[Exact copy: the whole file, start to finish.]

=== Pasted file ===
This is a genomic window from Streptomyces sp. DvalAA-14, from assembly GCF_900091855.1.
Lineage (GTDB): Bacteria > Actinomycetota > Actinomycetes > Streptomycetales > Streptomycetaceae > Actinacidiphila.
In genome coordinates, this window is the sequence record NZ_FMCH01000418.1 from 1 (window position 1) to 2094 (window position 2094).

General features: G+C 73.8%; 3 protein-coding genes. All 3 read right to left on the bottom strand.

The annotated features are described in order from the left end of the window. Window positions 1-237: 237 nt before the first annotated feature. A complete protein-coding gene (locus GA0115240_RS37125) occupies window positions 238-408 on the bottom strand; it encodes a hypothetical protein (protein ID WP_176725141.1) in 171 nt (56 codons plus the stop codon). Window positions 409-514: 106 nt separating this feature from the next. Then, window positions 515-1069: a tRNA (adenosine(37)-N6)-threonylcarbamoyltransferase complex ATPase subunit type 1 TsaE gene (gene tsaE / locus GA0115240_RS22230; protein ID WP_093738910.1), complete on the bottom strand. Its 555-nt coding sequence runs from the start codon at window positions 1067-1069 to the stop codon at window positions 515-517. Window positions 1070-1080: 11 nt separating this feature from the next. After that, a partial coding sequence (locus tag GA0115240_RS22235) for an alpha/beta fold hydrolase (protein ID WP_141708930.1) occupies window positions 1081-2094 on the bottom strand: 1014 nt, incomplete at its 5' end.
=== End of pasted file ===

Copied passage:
This is a genomic window from Streptomyces sp. DvalAA-14, from assembly GCF_900091855.1.
Lineage (GTDB): Bacteria > Actinomycetota > Actinomycetes > Streptomycetales > Streptomycetaceae > Actinacidiphila.
In genome coordinates, this window is the sequence record NZ_FMCH01000418.1 from 1 (window position 1) to 2094 (window position 2094).

General features: G+C 73.8%; 3 protein-coding genes. All 3 read right to left on the bottom strand.

The annotated features are described in order from the left end of the window. Window positions 1-237: 237 nt before the first annotated feature. A complete protein-coding gene (locus GA0115240_RS37125) occupies window positions 238-408 on the bottom strand; it encodes a hypothetical protein (protein ID WP_176725141.1) in 171 nt (56 codons plus the stop codon). Window positions 409-514: 106 nt separating this feature from the next. Then, window positions 515-1069: a tRNA (adenosine(37)-N6)-threonylcarbamoyltransferase complex ATPase subunit type 1 TsaE gene (gene tsaE / locus GA0115240_RS22230; protein ID WP_093738910.1), complete on the bottom strand. Its 555-nt coding sequence runs from the start codon at window positions 1067-1069 to the stop codon at window positions 515-517. Window positions 1070-1080: 11 nt separating this feature from the next. After that, a partial coding sequence (locus tag GA0115240_RS22235) for an alpha/beta fold hydrolase (protein ID WP_141708930.1) occupies window positions 1081-2094 on the bottom strand: 1014 nt, incomplete at its 5' end.